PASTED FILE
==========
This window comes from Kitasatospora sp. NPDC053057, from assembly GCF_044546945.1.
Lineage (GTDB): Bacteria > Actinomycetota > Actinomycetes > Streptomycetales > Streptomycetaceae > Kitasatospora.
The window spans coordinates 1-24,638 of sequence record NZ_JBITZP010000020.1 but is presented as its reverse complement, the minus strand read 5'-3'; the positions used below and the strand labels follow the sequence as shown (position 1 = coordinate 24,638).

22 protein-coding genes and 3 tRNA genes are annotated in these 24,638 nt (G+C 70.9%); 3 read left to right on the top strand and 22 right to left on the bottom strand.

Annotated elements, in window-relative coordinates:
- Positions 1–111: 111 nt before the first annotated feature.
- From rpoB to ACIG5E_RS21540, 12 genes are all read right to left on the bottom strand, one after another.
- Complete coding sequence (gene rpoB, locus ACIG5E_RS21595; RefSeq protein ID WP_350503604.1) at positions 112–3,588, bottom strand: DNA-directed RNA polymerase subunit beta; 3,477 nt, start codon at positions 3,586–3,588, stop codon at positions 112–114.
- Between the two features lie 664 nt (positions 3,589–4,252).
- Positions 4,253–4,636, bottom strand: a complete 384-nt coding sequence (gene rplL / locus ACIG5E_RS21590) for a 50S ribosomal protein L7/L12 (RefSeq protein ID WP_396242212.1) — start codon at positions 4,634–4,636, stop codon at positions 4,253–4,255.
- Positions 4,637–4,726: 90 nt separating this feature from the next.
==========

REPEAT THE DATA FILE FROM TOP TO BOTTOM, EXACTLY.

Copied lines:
This window comes from Kitasatospora sp. NPDC053057, from assembly GCF_044546945.1.
Lineage (GTDB): Bacteria > Actinomycetota > Actinomycetes > Streptomycetales > Streptomycetaceae > Kitasatospora.
The window spans coordinates 1-24,638 of sequence record NZ_JBITZP010000020.1 but is presented as its reverse complement, the minus strand read 5'-3'; the positions used below and the strand labels follow the sequence as shown (position 1 = coordinate 24,638).

22 protein-coding genes and 3 tRNA genes are annotated in these 24,638 nt (G+C 70.9%); 3 read left to right on the top strand and 22 right to left on the bottom strand.

Annotated elements, in window-relative coordinates:
- Positions 1–111: 111 nt before the first annotated feature.
- From rpoB to ACIG5E_RS21540, 12 genes are all read right to left on the bottom strand, one after another.
- Complete coding sequence (gene rpoB, locus ACIG5E_RS21595; RefSeq protein ID WP_350503604.1) at positions 112–3,588, bottom strand: DNA-directed RNA polymerase subunit beta; 3,477 nt, start codon at positions 3,586–3,588, stop codon at positions 112–114.
- Between the two features lie 664 nt (positions 3,589–4,252).
- Positions 4,253–4,636, bottom strand: a complete 384-nt coding sequence (gene rplL / locus ACIG5E_RS21590) for a 50S ribosomal protein L7/L12 (RefSeq protein ID WP_396242212.1) — start codon at positions 4,634–4,636, stop codon at positions 4,253–4,255.
- Positions 4,637–4,726: 90 nt separating this feature from the next.